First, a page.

For the rest of the blog posts in this series, go here.
Israel should of course have all of the land that God gave them from the beginning, and then there is no space left for a Palestinian state.
This comment appeared two days ago on my Swedish blog in a discussion about the conflict in the Middle East. And this guy is not alone, millions of Christians think that it is God’s will for the Jewish people to possess all of the Biblical land of Canaan once more in order for Jesus to come back. While I honour their zeal against anti-semitism and passion to follow God’s will, I have to disagree with them.
In my opinion, Christian Zionism is not only unbiblical but it has had, and continues to have, very serious consequenses in the Middle East. In a blog series of approximately eight parts called “The Promised Land”. I will dig deeper into what Christian Zionism is, what it has led to in the Middle East and what the Bible really says.
In this first part, we will look at the historical origins of Christian Zionism. Benjamin Corey writes:
For those who grow up in churches that preach the Church and Israel distinction, this theology seems as if it is a normal part of orthodox Christianity, and never gets questioned. However, the truth is that this theology is a new theology and is not part of orthodox Christianity.
This theology was popularized by denounced heretic John Nelson Darby in the 1800′s. Darby is considered the father of dispensationalism, which is a dwindling subset of American Fundamentalism. Dispensationalism is a collection of extra-biblical beliefs (such as the “rapture”) which is typically known by a preoccupation on the end of the world, and a pessimistic worldview. Among Darby’s heresies included this new idea that God had two, simultaneous covenants, one for Jews and one for Gentiles.
Darby’s dispensationalism became popular through the Scofield Reference Bible, so that millions of evangelicals became cessationists, zionists and premillenialists. Of course they thought it was biblical, their Bible spoke about it! Yet, no one can name what the seven “biblical” dispensations are with the Bible alone. In fact, I believe it is very hard to either reach cessationism or zionism with the Bible alone. You gotta have a piece of Darby.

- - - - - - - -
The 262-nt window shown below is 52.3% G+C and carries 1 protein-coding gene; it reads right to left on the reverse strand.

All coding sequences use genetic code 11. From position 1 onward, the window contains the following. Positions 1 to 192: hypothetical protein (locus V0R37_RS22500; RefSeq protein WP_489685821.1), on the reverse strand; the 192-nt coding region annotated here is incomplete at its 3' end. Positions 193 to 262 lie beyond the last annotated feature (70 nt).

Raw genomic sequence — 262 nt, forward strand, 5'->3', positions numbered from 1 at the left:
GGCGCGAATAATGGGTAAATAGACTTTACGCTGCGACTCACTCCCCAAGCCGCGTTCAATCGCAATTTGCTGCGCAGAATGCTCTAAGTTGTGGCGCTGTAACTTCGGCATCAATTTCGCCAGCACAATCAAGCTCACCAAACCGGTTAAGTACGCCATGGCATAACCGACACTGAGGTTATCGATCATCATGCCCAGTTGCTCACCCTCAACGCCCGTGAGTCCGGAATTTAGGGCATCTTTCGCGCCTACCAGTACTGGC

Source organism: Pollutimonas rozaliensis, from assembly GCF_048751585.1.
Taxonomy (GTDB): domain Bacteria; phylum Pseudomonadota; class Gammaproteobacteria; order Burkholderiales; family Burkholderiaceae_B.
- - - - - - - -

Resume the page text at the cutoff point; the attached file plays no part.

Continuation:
However, Darby was not the first Christian who thought that the Jewish people should return to their homeland. As this article by Christian zionist Thomas Ice shows, as well as this article by Stephen Sizer who criticizes Christian Zionism, that thought existed among some Protestant and Puritans already from the 16th century. However, it should be noted that besides being a very marginalised view, it did not include many of the things we connect with modern Christian Zionism. Very few actually believed that Christians could or should do something political to make this happen (if God wants it, it will happen anyway), and more importantly: they rarely had any dual-covenant theology.
Dual-covenent theology was mainly a product of Darby’s dispensationalism, where the theological consensus concerning the relation between the Old and New Covenents were labelled “replacement theology” and used as a swear word. Besides being popular in evangelical Christianity, it was also adopted by Messianic Judaism, and its cousin Christian Judaism. Despite claiming to be some sort of original Christianity because of our Jewish roots, these movements aren’t really much older than dispensationalism, and their view on the land of Israel are impacted by both Christian and Jewish Zionism.
What’s basically clear is that for at least 1500 years Christian Zionism did not exist in any form, and in its current form has only existed for about 150 years. Many Christian Zionists don’t see a problem with that though. They’ll simply say this was because people did not had access to Bibles in their own language before the reformation, and thus could not explore the truth of the Word on their own. Just because a theology has been lost for a long time doesn’t mean it’s not original. There’s another problem with this reasoning though. If Christian Zionism really was a biblical doctrine, wouldn’t the apostles make sure that their successors in the early church believed in it as well? This, my next post will be about.
- The Place of Israel by John Stott (stephensizer.blogspot.com)
- Independence Day = Fighting for Israel? (ajmacdonaldjr.wordpress.com)
- God’s Foreign Policy: Christian Zionism (alternet.org)
- Christian Zionism: The New Heresy that Undermines MIddle East Peace by Reverend Dr. Stephen Sizer (radicalpress.com)